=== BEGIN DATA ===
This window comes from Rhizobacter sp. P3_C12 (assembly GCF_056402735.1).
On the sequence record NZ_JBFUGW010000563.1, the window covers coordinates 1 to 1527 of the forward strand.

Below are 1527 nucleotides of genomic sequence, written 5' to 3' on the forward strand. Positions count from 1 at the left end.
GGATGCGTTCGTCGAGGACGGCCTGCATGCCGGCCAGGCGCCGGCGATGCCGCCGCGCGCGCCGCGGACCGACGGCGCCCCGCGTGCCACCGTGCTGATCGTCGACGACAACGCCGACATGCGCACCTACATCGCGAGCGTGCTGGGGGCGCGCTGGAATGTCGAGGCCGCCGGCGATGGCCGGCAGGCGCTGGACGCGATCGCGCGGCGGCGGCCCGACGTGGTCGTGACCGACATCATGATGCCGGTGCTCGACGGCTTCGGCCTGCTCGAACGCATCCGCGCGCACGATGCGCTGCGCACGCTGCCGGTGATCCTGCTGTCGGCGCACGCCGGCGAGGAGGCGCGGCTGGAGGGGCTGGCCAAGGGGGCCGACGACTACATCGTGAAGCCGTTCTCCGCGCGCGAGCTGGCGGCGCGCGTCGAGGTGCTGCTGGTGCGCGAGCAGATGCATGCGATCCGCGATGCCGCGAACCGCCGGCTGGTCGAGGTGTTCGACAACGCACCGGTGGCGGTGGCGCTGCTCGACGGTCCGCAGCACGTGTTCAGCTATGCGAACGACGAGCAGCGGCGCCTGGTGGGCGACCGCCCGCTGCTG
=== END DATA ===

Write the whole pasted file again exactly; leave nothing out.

This window comes from Rhizobacter sp. P3_C12 (assembly GCF_056402735.1).
On the sequence record NZ_JBFUGW010000563.1, the window covers coordinates 1 to 1527 of the forward strand.

Below are 1527 nucleotides of genomic sequence, written 5' to 3' on the forward strand. Positions count from 1 at the left end.
GGATGCGTTCGTCGAGGACGGCCTGCATGCCGGCCAGGCGCCGGCGATGCCGCCGCGCGCGCCGCGGACCGACGGCGCCCCGCGTGCCACCGTGCTGATCGTCGACGACAACGCCGACATGCGCACCTACATCGCGAGCGTGCTGGGGGCGCGCTGGAATGTCGAGGCCGCCGGCGATGGCCGGCAGGCGCTGGACGCGATCGCGCGGCGGCGGCCCGACGTGGTCGTGACCGACATCATGATGCCGGTGCTCGACGGCTTCGGCCTGCTCGAACGCATCCGCGCGCACGATGCGCTGCGCACGCTGCCGGTGATCCTGCTGTCGGCGCACGCCGGCGAGGAGGCGCGGCTGGAGGGGCTGGCCAAGGGGGCCGACGACTACATCGTGAAGCCGTTCTCCGCGCGCGAGCTGGCGGCGCGCGTCGAGGTGCTGCTGGTGCGCGAGCAGATGCATGCGATCCGCGATGCCGCGAACCGCCGGCTGGTCGAGGTGTTCGACAACGCACCGGTGGCGGTGGCGCTGCTCGACGGTCCGCAGCACGTGTTCAGCTATGCGAACGACGAGCAGCGGCGCCTGGTGGGCGACCGCCCGCTGCTG